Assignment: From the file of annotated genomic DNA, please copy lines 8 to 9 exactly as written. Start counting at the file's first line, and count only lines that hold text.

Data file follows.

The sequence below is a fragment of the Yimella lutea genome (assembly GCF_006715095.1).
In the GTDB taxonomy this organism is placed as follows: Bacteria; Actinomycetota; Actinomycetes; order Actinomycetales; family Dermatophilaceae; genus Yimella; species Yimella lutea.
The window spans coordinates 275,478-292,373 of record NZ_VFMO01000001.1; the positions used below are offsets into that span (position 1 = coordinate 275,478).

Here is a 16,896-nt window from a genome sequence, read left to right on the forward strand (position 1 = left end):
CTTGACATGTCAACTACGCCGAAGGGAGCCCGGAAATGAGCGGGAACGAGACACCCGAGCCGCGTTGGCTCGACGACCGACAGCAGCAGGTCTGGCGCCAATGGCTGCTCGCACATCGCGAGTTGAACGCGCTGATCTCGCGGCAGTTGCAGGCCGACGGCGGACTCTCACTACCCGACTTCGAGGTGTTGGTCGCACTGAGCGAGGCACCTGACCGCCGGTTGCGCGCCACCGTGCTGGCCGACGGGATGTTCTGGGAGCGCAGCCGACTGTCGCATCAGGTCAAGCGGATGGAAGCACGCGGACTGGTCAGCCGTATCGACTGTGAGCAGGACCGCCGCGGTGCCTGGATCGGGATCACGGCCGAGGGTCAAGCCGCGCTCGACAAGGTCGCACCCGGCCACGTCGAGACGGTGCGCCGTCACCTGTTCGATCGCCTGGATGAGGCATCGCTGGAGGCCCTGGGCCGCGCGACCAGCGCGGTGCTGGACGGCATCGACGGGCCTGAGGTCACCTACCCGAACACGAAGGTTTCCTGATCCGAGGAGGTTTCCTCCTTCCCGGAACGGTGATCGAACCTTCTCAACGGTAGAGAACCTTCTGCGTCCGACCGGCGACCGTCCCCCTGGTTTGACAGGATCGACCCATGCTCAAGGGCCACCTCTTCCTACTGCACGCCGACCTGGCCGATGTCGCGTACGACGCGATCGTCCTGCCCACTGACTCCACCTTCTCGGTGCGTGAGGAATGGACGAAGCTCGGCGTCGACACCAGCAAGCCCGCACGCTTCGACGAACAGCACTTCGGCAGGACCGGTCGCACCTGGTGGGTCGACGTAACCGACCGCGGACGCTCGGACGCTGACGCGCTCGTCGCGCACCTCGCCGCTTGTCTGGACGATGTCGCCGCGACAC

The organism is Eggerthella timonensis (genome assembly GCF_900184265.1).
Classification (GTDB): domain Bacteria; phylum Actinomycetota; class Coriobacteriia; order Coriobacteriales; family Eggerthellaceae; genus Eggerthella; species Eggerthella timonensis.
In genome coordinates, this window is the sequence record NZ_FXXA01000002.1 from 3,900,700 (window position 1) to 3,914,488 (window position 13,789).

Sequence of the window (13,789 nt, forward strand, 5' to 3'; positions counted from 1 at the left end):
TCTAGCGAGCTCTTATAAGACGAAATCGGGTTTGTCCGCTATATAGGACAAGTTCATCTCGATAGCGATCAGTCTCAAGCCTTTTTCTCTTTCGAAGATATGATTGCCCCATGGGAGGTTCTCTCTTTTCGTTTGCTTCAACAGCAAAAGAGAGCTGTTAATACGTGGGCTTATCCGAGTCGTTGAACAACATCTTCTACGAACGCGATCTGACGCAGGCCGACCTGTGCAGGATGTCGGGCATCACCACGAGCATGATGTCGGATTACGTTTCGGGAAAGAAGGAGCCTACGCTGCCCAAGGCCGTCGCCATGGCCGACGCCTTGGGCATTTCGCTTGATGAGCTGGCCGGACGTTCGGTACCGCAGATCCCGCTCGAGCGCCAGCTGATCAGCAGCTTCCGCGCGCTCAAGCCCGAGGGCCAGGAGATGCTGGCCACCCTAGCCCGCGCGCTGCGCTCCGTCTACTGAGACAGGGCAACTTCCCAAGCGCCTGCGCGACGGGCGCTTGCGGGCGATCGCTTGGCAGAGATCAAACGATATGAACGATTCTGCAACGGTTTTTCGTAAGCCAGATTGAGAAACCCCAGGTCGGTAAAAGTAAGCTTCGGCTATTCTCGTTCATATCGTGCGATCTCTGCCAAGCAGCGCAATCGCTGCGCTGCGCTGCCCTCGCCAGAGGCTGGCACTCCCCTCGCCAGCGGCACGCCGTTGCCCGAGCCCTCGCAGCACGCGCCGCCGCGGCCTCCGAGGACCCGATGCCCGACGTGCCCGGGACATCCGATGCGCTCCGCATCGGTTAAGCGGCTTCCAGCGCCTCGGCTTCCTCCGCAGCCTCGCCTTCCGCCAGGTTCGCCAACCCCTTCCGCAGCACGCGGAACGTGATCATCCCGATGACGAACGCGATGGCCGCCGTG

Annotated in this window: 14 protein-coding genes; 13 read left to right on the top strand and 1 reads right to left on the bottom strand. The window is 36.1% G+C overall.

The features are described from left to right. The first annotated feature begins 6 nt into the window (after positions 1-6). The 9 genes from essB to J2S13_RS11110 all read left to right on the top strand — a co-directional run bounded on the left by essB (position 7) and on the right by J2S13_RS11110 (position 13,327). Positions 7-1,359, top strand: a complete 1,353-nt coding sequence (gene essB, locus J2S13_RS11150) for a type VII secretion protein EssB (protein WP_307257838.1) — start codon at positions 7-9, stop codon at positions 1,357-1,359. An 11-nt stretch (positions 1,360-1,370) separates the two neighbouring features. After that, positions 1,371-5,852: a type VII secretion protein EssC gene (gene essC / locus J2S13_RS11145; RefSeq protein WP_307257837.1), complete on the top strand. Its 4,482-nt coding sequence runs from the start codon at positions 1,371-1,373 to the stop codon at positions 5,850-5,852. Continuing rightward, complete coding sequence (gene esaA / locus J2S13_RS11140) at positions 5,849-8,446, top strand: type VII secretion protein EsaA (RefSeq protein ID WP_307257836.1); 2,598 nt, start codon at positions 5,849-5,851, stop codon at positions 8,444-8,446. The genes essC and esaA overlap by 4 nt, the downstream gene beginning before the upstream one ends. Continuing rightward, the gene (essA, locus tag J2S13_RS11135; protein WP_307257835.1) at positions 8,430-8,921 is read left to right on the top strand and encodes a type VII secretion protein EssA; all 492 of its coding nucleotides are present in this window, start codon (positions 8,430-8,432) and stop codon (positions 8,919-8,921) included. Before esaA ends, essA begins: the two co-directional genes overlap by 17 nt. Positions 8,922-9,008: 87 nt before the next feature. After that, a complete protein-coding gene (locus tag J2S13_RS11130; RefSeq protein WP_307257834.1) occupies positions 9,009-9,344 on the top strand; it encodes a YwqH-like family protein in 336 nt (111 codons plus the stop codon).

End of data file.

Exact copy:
In genome coordinates, this window is the sequence record NZ_FXXA01000002.1 from 3,900,700 (window position 1) to 3,914,488 (window position 13,789).

Sequence of the window (13,789 nt, forward strand, 5' to 3'; positions counted from 1 at the left end):